England are evolving - and it feels like they are now in the vision of Steve Borthwick

The selections made by Steve Borthwick indicate this is an England squad with his vision attached to it
©David Howlett

It all felt a bit different - but in an optimistic sort of way.

Twelve months ago, Steve Borthwick was trying to piece together what ‘his England’ was going to look like in a very short space of time.

After the departure of Eddie Jones, the England boss had the task of bringing cohesion to a team that had lost their way with the 2023 Six Nations right around the corner.

It proved to be, perhaps predictably, easier said than done with England finishing fourth and recording just two victories.

But now with those experiences - along with leading a side at a World Cup - under his belt, Wednesday’s squad announcement for the forthcoming Six Nations had the feel of a fresh start about it as well as a sense of Borthwick beginning to mould his own team.

By his own admission, the England boss has addressed what is needed for the here and now but he is also thinking ahead to how his side can evolve throughout this new World Cup cycle: "Yes and I have said this before that plans effectively end up being useless but the planning process is essential,” Borthwick said when asked whether he had one eye on the future.

“Do I have the next four years mapped out? Yes, but without question understanding what’s important is this Six Nations Championship. When we go into camp next Tuesday night and start training on Wednesday, all that matters is Italy [England's first match]. Then we go to the next game.”

While it can be argued Borthwick’s selections have been influenced by a series of factors including retirements, injuries, players moving to France - and in the case of Owen Farrell stepping away from the international game - there is some vibrancy in the squad which has been whisked together with a smattering of wily, old campaigners combined with those who have gained some valuable experience over the last calendar year.

It seems like it is a recipe that has been thought out, not one where Borthwick’s hand has been completely forced.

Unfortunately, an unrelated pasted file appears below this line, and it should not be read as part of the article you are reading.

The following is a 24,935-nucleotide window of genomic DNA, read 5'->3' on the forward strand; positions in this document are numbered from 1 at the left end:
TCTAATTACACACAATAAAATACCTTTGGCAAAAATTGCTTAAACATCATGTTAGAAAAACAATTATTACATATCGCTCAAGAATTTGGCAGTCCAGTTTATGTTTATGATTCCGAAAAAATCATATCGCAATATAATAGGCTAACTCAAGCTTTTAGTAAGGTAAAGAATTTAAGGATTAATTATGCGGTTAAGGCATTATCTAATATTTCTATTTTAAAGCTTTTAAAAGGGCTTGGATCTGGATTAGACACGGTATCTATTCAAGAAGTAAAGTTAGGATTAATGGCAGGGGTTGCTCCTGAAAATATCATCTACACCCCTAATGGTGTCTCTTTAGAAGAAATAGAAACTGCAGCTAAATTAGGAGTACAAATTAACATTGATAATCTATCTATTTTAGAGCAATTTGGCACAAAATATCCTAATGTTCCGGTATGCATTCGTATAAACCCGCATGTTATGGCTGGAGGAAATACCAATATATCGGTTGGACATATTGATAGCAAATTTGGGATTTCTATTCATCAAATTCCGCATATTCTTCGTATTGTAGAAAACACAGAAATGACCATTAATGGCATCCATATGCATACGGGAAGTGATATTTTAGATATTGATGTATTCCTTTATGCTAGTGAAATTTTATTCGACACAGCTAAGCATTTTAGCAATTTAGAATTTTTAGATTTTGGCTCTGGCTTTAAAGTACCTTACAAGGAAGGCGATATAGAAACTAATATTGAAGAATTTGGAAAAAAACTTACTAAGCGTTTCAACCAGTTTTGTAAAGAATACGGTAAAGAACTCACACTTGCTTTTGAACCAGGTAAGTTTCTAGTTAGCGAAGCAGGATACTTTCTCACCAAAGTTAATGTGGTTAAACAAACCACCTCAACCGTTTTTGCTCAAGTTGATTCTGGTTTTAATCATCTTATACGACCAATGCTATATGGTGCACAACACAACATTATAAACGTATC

“They are all there to be in contention for the 23 against Italy in a couple of weeks’ time," added Borthwick, and that will be music to the ears of the 36-man squad, especially the seven uncapped players who will be hungry to impress.

Immanuel Feyi-Waboso (Exeter), Chandler Cunningham-South (Harlequins), Ethan Roots (Exeter Chiefs), Oscar Beard (Harlequins), Fraser Dingwall (Northampton Saints), Tom Roebuck (Sale Sharks) and Fin Smith (Northampton Saints) have all shone in the Premiership this term and Borthwick was glowing about the Exeter duo in particular.

“I’ll give you an example – Ethan Roots. I remember coaching against the Ospreys in Europe, and saw this player and thought ‘he’s a really good player’. 

“Effectively then I thought not too much more of it. Then we were in Le Touquet and I was walking through the dining room and saw Richard Hill at his computer watching the Premiership Rugby Cup games.

“He pulled me over and said ‘Come and watch this player for the next two minutes.’ I watched him with Hilly, and it was outstanding – the work rate, physicality he brought to it. Hilly said to me there ‘track this guy’. If Richard Hill tells me to track a back-row forward, I’m listening.”

On Feyi-Waboso, Borthwick added: “Manny's really impressed us, not just on the pitch. We can all see the power he brings, the speed he brings. He finds a way through contact when there doesn't appear to be a way through there.

"When I rang him yesterday (Tuesday) and spoke to him yesterday evening, he said he had just finished his university studies (at Exeter University) for the day.

“I said 'I'm announcing my Six Nations squad tomorrow and naming you in it'. I could sense that excitement and buzz down the phone, he was thrilled.”